The panel orientation at the porthole opening is critical, since misalignment can throw off the fit of the porthole itself. The original porthole installer at Chris Craft did a poor job aligning it. The porthole was inset quite a ways from the frames, so I had to do a lot of grinding when I was preparing to fit the panels to bring the frame in close enough for the plywood panel to conform. With lots of screws and the clamp, it looks like this will work out well.

Keen-eyed observers will note what appears to be (and, in fact, is) an upside-down run in the pic above. These panels only got the first of four coats of ICA base clear applied, and the painter lays it on heavy. We do that because epoxy can be wiped off of finished wood, but it soaks into unfinished wood and discolors it. We’ll sand the whole V-berth, eliminating all the runs and surface imperfections, then hit it with another four coats of base, then sand again before applying two coats of semi-matte topcoat.

Next day, the clamps come off

I know, I know…the veneers don’t line up between the two panels. You know what? I don’t care! 🙂

Not a bad joint

I think I’ll use 1/4 round mahogany trim to cover the joint and bungs

Behind the panel it’s very nicely insulated

That’s a wrap for the port side V-berth panel.

Next up in our 1969 Chris Craft Roamer 46 Refit: My Life WAS An Old-School Country Western Song

1969 Chris Craft Roamer 46 Refit: Insulating Mahogany Wall Panels

With the stack of mahogany wall panels finally painted with eight coats of ICA base clear then topped with two coats of semi-matte, the next step involves insulating the back-side of each panel. The hull, decks, and cabin top are already insulated with spray foam, but I’m also using Buffalo Batts to insulate the back of each wall panel that faces the hull to make the boat more comfortable all year-round. Insulating each panel adds a lot of time to the process, but I think it’ll be worth it.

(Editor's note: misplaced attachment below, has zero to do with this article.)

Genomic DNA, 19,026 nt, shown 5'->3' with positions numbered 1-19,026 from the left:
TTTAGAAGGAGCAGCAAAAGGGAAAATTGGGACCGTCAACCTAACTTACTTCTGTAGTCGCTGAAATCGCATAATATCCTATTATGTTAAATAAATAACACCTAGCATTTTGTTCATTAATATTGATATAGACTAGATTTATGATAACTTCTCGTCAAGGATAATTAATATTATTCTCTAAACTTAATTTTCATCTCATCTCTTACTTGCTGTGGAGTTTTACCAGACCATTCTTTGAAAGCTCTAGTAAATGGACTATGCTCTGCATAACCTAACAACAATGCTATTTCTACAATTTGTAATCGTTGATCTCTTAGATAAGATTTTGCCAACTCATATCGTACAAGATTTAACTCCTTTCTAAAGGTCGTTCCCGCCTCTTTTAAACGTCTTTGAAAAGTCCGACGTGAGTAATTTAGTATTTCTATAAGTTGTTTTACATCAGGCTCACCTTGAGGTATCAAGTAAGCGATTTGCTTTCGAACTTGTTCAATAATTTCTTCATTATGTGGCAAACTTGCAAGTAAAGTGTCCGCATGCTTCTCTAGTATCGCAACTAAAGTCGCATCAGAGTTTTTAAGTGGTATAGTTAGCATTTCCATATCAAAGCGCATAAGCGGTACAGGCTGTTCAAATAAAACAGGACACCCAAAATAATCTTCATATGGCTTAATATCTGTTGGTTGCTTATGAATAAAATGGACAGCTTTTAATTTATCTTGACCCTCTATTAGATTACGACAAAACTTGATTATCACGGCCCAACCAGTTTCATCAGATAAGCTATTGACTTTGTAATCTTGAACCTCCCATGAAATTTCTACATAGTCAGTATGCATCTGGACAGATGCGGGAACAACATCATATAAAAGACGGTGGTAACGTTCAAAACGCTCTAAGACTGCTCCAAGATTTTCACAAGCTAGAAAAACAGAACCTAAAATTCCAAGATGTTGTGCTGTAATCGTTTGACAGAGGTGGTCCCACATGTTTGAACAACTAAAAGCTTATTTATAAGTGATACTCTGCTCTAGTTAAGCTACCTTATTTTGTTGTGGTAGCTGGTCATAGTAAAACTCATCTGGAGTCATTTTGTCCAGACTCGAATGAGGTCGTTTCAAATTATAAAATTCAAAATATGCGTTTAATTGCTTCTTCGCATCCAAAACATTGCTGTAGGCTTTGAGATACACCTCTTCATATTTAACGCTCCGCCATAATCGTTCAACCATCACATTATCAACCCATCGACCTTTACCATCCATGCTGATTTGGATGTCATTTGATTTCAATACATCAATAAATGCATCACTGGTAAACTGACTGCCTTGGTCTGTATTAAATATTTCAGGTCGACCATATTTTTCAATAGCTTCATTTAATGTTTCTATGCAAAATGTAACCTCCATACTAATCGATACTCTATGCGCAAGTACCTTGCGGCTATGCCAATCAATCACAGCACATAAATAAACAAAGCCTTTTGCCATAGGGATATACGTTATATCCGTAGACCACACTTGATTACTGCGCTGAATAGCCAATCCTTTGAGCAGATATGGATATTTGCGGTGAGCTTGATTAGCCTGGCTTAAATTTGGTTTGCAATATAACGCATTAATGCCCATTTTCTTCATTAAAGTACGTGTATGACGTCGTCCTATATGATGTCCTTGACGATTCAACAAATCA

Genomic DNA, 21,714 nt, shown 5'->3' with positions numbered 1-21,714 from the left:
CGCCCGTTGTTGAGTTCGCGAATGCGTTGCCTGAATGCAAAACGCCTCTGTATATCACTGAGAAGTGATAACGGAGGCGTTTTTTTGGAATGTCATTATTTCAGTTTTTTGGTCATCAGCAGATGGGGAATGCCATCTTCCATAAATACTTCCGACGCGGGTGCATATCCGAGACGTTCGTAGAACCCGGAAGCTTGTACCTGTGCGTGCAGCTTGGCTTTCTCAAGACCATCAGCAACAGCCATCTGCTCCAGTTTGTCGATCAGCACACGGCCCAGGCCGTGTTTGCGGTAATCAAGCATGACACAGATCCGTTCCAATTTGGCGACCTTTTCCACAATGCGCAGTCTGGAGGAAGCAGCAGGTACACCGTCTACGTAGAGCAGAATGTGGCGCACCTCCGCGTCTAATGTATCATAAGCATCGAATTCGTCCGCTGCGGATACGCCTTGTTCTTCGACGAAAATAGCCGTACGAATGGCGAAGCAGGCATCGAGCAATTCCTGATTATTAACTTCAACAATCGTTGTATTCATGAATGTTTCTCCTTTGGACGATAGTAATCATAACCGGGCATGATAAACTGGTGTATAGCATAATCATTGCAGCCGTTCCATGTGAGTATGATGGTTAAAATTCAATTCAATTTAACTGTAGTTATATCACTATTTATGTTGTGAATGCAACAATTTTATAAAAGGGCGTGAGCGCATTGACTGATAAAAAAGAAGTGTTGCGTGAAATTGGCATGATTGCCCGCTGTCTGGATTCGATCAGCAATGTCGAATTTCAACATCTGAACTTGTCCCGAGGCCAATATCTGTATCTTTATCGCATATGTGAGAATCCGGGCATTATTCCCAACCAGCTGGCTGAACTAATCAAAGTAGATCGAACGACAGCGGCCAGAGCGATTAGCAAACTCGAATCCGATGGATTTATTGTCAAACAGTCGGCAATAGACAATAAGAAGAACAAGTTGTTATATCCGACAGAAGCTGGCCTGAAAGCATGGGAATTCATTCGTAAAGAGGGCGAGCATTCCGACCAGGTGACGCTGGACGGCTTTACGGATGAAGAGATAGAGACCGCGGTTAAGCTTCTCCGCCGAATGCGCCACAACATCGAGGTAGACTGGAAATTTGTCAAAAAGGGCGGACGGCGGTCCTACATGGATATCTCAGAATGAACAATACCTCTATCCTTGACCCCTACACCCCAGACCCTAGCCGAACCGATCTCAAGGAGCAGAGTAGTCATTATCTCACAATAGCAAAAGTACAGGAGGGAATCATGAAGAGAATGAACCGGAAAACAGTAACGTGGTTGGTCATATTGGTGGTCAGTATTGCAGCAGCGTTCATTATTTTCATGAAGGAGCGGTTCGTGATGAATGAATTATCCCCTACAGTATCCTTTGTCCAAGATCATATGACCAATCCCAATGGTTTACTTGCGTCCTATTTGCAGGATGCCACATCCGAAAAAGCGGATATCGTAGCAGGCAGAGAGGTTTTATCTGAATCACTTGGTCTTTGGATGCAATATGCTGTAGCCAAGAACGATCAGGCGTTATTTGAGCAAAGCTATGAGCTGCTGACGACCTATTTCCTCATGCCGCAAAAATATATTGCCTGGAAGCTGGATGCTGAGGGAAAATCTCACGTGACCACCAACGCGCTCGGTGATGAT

1.5″ thick Buffalo Batt provides R3 insulation value

Cut out areas where the panel contacts frames and mahogany cleats

Wet out the panel with epoxy

The epoxy serves two purposes: it seals the panel, giving it stability over time, and it acts like contact cement to hold the insulation in place and tight to the panel. I kept the epoxy away from the areas where the panel will contact the mahogany cleats that are attached to the aluminum ribs. I’ll wet that out and edge seal the panel, then apply wood flour-thickened epoxy when I bond it in place.

Position the insulation, then weigh it down

Same process for the aft stateroom transom cabinet panels

Aft stateroom porthole surround panels get the same treatment

Done insulating…time to let the sticky epoxy cure

Next day, epoxy is cured

Headboard shelf panel should stay warm to the touch, even in winter

Insulated on one side, pretty mahogany on the other

Ready to install

Buffalo Batt: R3 insulation value in 1.5″ of woven fabric that doesn’t absorb water or itch

That’s it for the insulating. Now for the fun part!

Next up in our 1969 Chris Craft Roamer 46 Refit: Installing the Port V-berth Mahogany Wall Panel